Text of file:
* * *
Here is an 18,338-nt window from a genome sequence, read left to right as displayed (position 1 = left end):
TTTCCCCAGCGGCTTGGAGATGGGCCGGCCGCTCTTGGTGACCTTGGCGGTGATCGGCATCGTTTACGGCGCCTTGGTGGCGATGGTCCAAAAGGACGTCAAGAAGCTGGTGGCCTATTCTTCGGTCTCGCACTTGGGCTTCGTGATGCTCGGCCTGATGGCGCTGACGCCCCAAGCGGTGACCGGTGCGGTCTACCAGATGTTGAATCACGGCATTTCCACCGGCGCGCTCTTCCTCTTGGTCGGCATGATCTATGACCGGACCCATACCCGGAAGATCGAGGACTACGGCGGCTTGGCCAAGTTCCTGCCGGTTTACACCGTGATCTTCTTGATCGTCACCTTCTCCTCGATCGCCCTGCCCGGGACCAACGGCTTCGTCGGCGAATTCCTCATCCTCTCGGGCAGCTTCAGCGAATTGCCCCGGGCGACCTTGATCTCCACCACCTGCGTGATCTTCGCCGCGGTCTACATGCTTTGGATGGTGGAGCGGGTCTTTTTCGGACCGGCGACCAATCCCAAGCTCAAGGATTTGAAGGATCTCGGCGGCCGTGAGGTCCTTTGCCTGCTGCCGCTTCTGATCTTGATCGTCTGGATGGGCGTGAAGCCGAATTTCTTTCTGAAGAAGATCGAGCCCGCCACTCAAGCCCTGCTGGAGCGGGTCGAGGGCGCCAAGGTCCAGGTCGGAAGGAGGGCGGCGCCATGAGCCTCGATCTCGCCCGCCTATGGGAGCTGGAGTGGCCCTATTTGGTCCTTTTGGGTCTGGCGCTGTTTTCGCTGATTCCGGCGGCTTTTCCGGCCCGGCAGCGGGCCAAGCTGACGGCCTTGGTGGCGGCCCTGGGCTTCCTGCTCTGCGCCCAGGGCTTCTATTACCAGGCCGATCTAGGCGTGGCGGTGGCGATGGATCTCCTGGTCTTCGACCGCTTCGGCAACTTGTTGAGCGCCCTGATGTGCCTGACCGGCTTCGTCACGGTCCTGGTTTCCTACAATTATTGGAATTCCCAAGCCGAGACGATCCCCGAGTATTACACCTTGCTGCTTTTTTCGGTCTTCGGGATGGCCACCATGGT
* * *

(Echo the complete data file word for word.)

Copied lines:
Here is an 18,338-nt window from a genome sequence, read left to right as displayed (position 1 = left end):
TTTCCCCAGCGGCTTGGAGATGGGCCGGCCGCTCTTGGTGACCTTGGCGGTGATCGGCATCGTTTACGGCGCCTTGGTGGCGATGGTCCAAAAGGACGTCAAGAAGCTGGTGGCCTATTCTTCGGTCTCGCACTTGGGCTTCGTGATGCTCGGCCTGATGGCGCTGACGCCCCAAGCGGTGACCGGTGCGGTCTACCAGATGTTGAATCACGGCATTTCCACCGGCGCGCTCTTCCTCTTGGTCGGCATGATCTATGACCGGACCCATACCCGGAAGATCGAGGACTACGGCGGCTTGGCCAAGTTCCTGCCGGTTTACACCGTGATCTTCTTGATCGTCACCTTCTCCTCGATCGCCCTGCCCGGGACCAACGGCTTCGTCGGCGAATTCCTCATCCTCTCGGGCAGCTTCAGCGAATTGCCCCGGGCGACCTTGATCTCCACCACCTGCGTGATCTTCGCCGCGGTCTACATGCTTTGGATGGTGGAGCGGGTCTTTTTCGGACCGGCGACCAATCCCAAGCTCAAGGATTTGAAGGATCTCGGCGGCCGTGAGGTCCTTTGCCTGCTGCCGCTTCTGATCTTGATCGTCTGGATGGGCGTGAAGCCGAATTTCTTTCTGAAGAAGATCGAGCCCGCCACTCAAGCCCTGCTGGAGCGGGTCGAGGGCGCCAAGGTCCAGGTCGGAAGGAGGGCGGCGCCATGAGCCTCGATCTCGCCCGCCTATGGGAGCTGGAGTGGCCCTATTTGGTCCTTTTGGGTCTGGCGCTGTTTTCGCTGATTCCGGCGGCTTTTCCGGCCCGGCAGCGGGCCAAGCTGACGGCCTTGGTGGCGGCCCTGGGCTTCCTGCTCTGCGCCCAGGGCTTCTATTACCAGGCCGATCTAGGCGTGGCGGTGGCGATGGATCTCCTGGTCTTCGACCGCTTCGGCAACTTGTTGAGCGCCCTGATGTGCCTGACCGGCTTCGTCACGGTCCTGGTTTCCTACAATTATTGGAATTCCCAAGCCGAGACGATCCCCGAGTATTACACCTTGCTGCTTTTTTCGGTCTTCGGGATGGCCACCATGGT